How to Stop Being So Grumpy

In a bad mood? Don't worry -- you can pull yourself out of it.
... James Woodson/Photodisc/Getty Images

Nobody wants to be around a grump. And yet when you're in a grumpy mood, it feels like everyone around you is trying their hardest to make you even grumpier. The good news? You can take action to improve your mood. It will make you a better friend, a more productive student and an altogether happier person.

1 Take Care of Yourself

If you're running low on sleep or high on stimulants like caffeine and nicotine, you're setting yourself up for a grumpy day. Getting more sleep and cutting down on stimulants can pull you out of the dumps. If you're not eating enough, or often enough, you may also find yourself feeling grumpy. According to a 2011 Cambridge University study published in the journal "Biological Psychiatry," hunger causes a dip in serotonin levels, which can lead to grumpiness and anger. Serotonin is a chemical produced in the body that can affect your mood.

2 Figure Out What's Really Bothering You

You're grumpy, and you don't know why. Sit down and really think about what's bothering you. Sure, you may be a bit upset because your friend said something thoughtless, but search deeper to figure out what the underlying cause of your bad mood is. Recognizing what's really triggering your mood can help you try to fix it.

3 Lighten Your Mood

When you're down in the dumps, it's normal to feel like it's "not worth it" to do anything to try to improve your mood. But you can make changes in your environment in order to give yourself a pick-me-up. For example, you might want to put on your favorite music (just make sure it's not a pessimistic song!), call a good friend or take a few minutes to get yourself lost in a good book.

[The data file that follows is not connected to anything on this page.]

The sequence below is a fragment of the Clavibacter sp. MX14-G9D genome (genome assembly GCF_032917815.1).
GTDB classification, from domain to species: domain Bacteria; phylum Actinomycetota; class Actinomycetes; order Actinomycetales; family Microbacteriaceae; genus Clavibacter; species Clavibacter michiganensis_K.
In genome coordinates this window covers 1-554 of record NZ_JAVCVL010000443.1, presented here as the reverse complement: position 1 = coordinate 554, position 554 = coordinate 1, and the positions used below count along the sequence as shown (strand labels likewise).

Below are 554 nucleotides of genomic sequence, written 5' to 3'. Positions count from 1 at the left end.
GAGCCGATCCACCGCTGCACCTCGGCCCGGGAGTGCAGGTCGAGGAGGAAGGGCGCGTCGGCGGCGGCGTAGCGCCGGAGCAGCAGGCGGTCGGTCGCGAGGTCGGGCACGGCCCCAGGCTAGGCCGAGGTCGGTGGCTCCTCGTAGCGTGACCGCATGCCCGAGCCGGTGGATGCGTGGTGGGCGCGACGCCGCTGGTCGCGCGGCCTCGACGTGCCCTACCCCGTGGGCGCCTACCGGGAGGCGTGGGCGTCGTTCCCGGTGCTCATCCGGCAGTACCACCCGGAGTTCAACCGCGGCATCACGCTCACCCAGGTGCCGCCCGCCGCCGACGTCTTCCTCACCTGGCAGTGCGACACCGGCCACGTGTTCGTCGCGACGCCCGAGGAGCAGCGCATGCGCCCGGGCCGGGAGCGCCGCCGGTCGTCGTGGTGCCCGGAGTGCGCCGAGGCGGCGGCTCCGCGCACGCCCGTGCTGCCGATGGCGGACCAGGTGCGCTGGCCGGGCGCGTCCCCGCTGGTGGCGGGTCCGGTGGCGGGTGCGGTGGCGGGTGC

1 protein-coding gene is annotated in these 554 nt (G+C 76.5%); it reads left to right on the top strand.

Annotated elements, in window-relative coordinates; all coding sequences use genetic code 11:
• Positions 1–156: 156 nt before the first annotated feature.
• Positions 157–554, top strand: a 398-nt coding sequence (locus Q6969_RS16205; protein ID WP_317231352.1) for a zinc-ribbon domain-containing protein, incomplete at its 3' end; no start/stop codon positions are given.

4 Get Moving

According to the 2007 study "Exercise and Pharmacotherapy in the Treatment of Major Depressive Disorder," published in "Psychosomatic Medicine," exercise actually has a similar effect to antidepressants. When you feel a grumpy mood strike, jump on the treadmill, go for a brisk walk or put on an exercise DVD to help normalize your mood.

5 Look at the Bright Side

You can actually change your attitude, even when you feel like you're drowning in grumpiness. Take a few minutes to write or think about the things that you're grateful for. Really recognizing how many positive aspects your life has can pull you out of the dumps. Thinking of something funny can also help you climb out of a bad mood. Laughter -- even unrelated to whatever is making you feel grumpy -- releases endorphins, powerful chemicals that improve your mood.

Keren (Carrie) Perles is a freelance writer with professional experience in publishing since 2004. Perles has written, edited and developed curriculum for educational publishers. She writes online articles about various topics, mostly about education or parenting, and has been a mother, teacher and tutor for various ages. Perles holds a Bachelor of Arts in English communications from the University of Maryland, Baltimore County.